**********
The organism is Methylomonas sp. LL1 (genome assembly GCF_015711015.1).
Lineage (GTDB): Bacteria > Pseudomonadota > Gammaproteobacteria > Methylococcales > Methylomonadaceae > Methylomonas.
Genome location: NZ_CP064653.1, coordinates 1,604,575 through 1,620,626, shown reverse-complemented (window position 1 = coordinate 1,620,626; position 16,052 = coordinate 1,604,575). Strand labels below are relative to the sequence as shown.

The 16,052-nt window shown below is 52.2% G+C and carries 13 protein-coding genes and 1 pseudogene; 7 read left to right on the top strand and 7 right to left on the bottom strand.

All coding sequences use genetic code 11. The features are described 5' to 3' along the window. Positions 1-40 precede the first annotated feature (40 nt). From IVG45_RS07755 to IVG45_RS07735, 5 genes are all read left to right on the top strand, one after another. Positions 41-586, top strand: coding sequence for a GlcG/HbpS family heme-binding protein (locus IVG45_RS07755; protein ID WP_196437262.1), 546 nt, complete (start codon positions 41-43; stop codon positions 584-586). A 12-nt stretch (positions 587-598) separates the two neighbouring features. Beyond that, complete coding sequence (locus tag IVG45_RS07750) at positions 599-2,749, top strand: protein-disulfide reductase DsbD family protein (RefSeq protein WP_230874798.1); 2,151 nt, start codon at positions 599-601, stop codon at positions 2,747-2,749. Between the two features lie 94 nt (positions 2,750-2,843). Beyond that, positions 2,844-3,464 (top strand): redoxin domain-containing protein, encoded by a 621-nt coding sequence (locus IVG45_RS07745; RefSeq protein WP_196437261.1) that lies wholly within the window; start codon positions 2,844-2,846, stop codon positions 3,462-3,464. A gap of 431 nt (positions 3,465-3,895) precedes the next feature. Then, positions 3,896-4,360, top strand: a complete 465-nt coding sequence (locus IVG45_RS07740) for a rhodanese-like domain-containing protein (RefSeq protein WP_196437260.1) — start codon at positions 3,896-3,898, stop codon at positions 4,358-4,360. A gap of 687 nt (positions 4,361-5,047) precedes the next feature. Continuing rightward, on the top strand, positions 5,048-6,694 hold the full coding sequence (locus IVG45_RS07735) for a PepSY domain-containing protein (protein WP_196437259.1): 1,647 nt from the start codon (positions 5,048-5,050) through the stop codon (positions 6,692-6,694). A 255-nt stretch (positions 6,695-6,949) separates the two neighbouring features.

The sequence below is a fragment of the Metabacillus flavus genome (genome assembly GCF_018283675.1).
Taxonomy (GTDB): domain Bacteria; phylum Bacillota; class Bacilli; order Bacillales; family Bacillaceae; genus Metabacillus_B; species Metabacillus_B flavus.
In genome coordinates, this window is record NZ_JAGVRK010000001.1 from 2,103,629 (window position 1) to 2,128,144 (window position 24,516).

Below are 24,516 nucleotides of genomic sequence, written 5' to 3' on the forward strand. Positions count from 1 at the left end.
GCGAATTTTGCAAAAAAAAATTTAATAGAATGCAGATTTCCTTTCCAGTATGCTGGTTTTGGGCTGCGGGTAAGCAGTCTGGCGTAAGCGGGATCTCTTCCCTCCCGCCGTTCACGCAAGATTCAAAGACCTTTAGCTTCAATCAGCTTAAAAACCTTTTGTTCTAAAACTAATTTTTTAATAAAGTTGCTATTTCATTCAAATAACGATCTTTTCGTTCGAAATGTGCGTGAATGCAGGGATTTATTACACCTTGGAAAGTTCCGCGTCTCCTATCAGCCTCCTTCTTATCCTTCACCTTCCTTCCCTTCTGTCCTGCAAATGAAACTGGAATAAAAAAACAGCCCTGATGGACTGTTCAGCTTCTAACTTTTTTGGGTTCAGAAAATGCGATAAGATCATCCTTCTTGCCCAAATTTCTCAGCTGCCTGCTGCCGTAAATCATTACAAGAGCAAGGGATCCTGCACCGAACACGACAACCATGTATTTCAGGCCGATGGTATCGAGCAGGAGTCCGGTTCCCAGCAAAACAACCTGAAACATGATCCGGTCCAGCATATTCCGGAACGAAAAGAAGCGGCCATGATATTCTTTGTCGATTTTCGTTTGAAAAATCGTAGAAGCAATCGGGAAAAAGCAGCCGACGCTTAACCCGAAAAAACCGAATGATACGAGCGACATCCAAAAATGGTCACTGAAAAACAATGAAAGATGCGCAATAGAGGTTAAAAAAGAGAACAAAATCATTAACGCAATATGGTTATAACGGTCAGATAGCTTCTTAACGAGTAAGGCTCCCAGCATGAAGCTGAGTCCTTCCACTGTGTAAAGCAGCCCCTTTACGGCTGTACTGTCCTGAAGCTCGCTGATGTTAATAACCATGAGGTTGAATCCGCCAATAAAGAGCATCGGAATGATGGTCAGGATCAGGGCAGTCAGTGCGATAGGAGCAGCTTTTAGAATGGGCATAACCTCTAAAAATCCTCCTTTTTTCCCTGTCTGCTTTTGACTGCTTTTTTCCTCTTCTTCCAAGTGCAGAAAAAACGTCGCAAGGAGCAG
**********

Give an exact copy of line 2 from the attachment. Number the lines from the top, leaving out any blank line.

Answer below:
Lineage (GTDB): Bacteria > Pseudomonadota > Gammaproteobacteria > Methylococcales > Methylomonadaceae > Methylomonas.